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NCJRS Abstract

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NCJ Number: 221455 Find in a Library
Title: Managing the Message
Journal: The Police Chief  Volume:74  Issue:12  Dated:December 2007  Pages:62-64
Author(s): Lynn Hightower
Date Published: December 2007
Page Count: 3
Document: HTML
Type: Technical Assistance
Format: Article
Language: English
Country: United States of America
Annotation: This article explains how law enforcement agencies can manage their messages to the community in order to reflect the qualities citizens want in their government leaders: empathy and caring, competence and expertise, honesty and openness, and commitment and dedication.
Abstract: Police messages to the community should begin and end with expressions of empathy and concern for citizens adversely affected by a particular problem or crime with which the police are dealing. Showing concern for the people under their care is at the heart of the law enforcement mission. Citizens not only want to know that police care about their concerns but also that the police have the competence and expertise to address the problems that threaten their safety and quality of life. Police messages to the community should be as specific as possible about what they are doing to address a specific problem, without compromising the effectiveness of a particular investigation. Police must also be honest and open about any mistakes and insufficiency of resources that may be hampering their efforts. The public wants to know that the police can be critical of themselves and be able to correct any weaknesses in the agency. Police messages must also be managed so as to indicate convincingly that police are dedicated to addressing the problems and concerns that have top priority for the community. Dissatisfaction and frustration with police will prevail in a community when residents do not believe the police are committed to addressing the problems about which the community is most concerned.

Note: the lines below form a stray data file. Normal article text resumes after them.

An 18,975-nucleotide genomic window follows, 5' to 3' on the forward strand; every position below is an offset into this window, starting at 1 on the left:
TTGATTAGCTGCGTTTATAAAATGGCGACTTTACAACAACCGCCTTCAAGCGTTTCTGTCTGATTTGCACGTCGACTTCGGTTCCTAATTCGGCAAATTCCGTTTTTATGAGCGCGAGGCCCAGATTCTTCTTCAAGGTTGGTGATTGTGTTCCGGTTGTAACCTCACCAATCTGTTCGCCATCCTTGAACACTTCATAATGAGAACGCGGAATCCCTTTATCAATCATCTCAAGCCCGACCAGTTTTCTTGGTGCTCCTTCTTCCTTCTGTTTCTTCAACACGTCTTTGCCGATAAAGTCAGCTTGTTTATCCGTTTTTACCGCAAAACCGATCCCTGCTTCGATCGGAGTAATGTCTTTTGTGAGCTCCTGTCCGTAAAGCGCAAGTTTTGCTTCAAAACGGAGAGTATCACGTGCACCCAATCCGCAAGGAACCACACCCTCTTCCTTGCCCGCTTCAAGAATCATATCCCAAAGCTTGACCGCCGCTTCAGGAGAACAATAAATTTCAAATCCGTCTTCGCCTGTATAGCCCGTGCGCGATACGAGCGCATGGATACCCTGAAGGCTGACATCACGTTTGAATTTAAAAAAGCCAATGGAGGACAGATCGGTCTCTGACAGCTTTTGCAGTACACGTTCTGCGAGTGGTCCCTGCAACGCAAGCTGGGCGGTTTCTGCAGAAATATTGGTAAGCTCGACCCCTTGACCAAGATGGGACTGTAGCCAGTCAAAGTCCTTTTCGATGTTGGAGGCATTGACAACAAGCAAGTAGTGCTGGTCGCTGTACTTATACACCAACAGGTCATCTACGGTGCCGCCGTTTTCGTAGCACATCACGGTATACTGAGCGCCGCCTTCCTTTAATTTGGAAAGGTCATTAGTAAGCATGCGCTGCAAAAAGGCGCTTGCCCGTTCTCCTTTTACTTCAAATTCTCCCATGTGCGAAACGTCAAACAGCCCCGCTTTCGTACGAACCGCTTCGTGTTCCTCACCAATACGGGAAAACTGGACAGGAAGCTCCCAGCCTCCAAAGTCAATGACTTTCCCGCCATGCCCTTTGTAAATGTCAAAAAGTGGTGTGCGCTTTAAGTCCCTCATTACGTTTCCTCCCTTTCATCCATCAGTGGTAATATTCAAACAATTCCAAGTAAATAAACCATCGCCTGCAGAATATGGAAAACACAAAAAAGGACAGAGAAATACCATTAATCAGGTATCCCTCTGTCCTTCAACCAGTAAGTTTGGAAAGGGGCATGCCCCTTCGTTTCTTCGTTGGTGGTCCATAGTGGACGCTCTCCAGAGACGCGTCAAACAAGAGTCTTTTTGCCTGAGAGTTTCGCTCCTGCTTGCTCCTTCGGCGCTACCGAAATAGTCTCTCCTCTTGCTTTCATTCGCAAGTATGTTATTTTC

Main Term(s): Police-media relations
Index Term(s): Communication techniques; Effective communications training; Media coverage; Media support; Police attitudes; Public information; Visual communications; Voice communications
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